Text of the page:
A considerably higher number of female participants indicated they would either reject the request or offer an alternative, with 31 percent of the refusal speech acts including a statement of regret, rather than a direct ‘no’. The female participants were also more likely to give a reason for their reluctance to be photographed, with five reasons related to tradition or culture. Additionally, only female participants used intensifiers in their refusals: ‘so’, ‘very’ or ‘really’ such as ‘I am really sorry’.

 

“It’s important to note that well over one-third of the participants stated they would either reject the request or suggest a condition, with female participants refusing more than male participants,” explained the authors. “Alternatives raised by the female participants included covering their faces or allowing the photo with the female tourist only. It is also important to note the avoidance by all participants of the negation word ‘no’ and their tendency to apologize to the requester.”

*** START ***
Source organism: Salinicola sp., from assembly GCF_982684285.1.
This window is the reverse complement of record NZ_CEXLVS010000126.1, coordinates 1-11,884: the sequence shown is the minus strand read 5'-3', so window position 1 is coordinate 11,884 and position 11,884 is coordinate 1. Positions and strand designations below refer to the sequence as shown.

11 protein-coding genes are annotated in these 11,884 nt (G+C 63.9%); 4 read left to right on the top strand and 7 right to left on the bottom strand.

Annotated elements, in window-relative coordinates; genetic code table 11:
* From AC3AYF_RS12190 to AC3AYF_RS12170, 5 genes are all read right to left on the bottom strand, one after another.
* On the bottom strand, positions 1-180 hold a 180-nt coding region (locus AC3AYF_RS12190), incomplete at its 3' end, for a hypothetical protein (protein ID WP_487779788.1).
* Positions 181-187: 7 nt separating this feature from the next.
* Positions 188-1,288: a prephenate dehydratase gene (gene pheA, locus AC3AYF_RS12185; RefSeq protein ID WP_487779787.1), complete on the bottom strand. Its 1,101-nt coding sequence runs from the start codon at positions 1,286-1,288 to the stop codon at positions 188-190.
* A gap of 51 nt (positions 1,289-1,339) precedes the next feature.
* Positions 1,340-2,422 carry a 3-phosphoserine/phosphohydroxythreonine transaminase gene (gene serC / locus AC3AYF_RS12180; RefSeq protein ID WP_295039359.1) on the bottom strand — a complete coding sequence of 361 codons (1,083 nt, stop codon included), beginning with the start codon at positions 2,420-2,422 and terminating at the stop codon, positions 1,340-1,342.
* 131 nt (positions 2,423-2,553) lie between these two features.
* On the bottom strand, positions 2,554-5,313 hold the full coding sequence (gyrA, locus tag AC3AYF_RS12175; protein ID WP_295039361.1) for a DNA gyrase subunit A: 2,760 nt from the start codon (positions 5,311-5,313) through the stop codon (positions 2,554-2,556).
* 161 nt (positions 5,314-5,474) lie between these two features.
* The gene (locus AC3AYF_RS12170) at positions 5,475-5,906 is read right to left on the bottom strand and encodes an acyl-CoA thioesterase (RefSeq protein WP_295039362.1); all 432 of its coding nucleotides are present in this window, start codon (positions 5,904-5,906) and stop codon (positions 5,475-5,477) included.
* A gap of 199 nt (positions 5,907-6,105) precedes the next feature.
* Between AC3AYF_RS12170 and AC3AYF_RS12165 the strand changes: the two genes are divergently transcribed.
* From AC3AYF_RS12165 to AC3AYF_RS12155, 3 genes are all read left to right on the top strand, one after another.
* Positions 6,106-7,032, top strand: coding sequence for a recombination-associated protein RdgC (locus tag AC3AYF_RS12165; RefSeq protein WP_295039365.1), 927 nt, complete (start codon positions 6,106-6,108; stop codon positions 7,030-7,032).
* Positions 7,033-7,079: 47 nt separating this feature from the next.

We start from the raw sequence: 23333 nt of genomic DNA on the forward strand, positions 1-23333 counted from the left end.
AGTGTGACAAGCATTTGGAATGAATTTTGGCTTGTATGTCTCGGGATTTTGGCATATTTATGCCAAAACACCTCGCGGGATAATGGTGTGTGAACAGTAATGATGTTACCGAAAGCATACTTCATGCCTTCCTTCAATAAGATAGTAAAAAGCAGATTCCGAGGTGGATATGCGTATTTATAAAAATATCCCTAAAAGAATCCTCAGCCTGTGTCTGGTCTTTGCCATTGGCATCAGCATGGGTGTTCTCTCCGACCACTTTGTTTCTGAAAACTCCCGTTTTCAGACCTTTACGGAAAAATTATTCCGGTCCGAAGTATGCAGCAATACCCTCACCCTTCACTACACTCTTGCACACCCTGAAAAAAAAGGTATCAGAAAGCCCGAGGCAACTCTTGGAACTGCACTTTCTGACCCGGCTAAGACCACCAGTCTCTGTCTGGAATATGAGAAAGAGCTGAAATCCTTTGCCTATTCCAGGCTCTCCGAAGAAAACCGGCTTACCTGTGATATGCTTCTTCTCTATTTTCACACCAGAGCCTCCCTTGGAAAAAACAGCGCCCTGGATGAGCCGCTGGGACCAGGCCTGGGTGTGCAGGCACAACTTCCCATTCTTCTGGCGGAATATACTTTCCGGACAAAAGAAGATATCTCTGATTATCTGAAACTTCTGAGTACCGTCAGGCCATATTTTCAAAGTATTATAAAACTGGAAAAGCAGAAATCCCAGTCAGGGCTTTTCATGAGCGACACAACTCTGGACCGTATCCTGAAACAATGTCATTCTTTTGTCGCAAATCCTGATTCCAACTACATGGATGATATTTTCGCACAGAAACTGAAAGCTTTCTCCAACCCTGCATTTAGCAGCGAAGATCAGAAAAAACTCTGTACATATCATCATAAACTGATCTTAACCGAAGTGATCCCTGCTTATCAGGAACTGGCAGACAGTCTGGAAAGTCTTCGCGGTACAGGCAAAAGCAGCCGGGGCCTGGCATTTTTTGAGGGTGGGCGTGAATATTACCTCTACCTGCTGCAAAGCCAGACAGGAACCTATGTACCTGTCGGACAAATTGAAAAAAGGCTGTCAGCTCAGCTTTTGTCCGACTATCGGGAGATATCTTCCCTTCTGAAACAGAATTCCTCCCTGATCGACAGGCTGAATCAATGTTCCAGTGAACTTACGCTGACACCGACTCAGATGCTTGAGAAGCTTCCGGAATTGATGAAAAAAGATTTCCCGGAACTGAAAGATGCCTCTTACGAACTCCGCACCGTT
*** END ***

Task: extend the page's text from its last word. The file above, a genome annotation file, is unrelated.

Refusals exist in all languages, but their performance differs across cultures. The authors suggest that in the UAE, using certain linguistic features to make the hearer feel at ease is common when refusing a request. Prompted by the urge to keep a tourist ‘interested and attached to the place visited’, a speaker is more likely to use positive politeness strategies, with men more likely to use a statement of regret, and women more likely to provide an excuse or a reason. This supports previous research that gender responses may be influenced by situational and sociocultural factors, however the lack of literature on Emirati language use prevents any stronger conclusions.